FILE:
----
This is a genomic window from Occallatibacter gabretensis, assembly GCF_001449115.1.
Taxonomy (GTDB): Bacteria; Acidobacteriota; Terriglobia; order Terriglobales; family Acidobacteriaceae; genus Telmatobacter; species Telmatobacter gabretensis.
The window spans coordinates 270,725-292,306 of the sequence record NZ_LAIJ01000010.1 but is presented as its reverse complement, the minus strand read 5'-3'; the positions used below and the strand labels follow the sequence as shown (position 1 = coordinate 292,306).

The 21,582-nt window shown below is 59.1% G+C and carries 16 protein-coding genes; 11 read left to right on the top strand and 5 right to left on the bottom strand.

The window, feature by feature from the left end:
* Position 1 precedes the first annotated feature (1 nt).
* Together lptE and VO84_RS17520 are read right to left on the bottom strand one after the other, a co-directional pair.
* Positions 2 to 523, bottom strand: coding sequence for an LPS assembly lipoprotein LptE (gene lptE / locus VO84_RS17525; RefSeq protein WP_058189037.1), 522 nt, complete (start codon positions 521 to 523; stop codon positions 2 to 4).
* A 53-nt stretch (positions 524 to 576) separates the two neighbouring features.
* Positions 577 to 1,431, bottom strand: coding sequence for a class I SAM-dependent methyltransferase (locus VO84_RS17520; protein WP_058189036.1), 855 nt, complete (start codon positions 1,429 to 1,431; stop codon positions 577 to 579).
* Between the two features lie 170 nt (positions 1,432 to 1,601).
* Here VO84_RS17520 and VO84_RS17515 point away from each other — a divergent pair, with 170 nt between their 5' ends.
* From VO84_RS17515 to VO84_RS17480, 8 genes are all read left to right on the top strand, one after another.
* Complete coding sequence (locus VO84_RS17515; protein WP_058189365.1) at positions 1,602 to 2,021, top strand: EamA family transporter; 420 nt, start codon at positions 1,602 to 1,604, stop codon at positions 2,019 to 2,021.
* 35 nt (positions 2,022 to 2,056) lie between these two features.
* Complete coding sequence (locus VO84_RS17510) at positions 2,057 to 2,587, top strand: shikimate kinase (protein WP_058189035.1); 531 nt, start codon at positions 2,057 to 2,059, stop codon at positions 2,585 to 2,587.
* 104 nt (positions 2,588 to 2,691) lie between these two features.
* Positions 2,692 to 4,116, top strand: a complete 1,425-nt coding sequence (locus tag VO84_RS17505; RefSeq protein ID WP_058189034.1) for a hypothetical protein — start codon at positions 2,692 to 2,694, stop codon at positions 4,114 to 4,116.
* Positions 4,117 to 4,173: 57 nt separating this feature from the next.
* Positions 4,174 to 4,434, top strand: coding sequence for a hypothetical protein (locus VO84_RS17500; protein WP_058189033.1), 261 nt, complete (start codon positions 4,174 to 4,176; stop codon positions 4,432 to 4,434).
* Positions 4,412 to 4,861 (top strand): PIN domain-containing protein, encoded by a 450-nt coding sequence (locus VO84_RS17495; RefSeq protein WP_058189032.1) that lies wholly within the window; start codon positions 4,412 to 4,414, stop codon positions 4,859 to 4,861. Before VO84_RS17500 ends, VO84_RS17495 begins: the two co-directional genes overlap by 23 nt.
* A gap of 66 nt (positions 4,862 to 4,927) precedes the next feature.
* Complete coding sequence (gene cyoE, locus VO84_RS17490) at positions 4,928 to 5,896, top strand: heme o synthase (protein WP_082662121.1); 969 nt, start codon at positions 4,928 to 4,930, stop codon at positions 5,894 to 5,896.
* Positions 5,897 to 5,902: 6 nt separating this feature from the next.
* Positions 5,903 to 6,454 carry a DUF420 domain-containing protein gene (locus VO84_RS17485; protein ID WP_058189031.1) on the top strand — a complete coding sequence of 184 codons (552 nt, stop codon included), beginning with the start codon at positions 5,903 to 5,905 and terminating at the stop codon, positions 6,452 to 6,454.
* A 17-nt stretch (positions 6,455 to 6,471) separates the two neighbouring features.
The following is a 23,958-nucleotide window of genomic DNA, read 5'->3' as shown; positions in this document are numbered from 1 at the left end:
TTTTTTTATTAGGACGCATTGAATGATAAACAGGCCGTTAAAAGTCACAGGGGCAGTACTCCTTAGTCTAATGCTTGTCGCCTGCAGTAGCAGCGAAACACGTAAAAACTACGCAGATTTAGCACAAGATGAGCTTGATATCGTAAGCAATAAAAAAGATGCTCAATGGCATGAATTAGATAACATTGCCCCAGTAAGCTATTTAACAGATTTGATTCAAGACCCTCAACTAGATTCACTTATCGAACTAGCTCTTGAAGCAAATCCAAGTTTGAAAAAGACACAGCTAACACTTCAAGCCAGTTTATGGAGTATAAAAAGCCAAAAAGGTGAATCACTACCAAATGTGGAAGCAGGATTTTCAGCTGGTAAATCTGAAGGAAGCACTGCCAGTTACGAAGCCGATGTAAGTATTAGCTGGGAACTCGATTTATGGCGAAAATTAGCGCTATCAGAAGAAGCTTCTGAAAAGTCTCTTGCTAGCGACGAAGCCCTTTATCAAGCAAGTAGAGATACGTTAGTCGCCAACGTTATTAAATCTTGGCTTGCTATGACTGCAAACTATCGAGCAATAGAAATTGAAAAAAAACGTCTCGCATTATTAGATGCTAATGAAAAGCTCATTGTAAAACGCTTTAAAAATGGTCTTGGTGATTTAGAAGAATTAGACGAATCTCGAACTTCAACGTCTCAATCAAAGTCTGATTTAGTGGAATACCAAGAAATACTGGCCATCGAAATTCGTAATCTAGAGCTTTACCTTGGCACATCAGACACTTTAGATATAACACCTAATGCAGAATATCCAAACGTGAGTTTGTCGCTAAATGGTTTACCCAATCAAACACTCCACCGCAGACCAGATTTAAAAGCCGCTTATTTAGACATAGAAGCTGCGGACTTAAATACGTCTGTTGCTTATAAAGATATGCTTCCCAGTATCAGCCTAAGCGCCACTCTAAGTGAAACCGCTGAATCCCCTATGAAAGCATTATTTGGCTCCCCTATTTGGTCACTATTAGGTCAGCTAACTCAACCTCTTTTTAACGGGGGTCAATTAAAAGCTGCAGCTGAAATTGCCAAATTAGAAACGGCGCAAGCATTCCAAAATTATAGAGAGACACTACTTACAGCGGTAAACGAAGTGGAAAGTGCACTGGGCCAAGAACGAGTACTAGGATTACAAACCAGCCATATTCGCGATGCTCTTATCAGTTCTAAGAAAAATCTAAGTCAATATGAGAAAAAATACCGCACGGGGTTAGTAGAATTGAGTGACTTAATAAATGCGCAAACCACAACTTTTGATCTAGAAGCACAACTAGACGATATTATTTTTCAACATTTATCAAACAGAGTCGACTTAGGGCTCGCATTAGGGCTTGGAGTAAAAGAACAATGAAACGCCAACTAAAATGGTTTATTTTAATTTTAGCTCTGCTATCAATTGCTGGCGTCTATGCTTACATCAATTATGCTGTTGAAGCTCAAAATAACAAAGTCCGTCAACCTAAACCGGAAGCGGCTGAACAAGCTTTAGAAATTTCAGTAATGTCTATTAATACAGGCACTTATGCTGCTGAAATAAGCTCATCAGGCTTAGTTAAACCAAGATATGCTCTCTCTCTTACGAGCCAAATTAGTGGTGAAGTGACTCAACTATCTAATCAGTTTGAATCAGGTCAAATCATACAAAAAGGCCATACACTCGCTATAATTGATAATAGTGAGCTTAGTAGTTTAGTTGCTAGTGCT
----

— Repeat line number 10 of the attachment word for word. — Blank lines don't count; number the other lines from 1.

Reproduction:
* Positions 577 to 1,431, bottom strand: coding sequence for a class I SAM-dependent methyltransferase (locus VO84_RS17520; protein WP_058189036.1), 855 nt, complete (start codon positions 1,429 to 1,431; stop codon positions 577 to 579).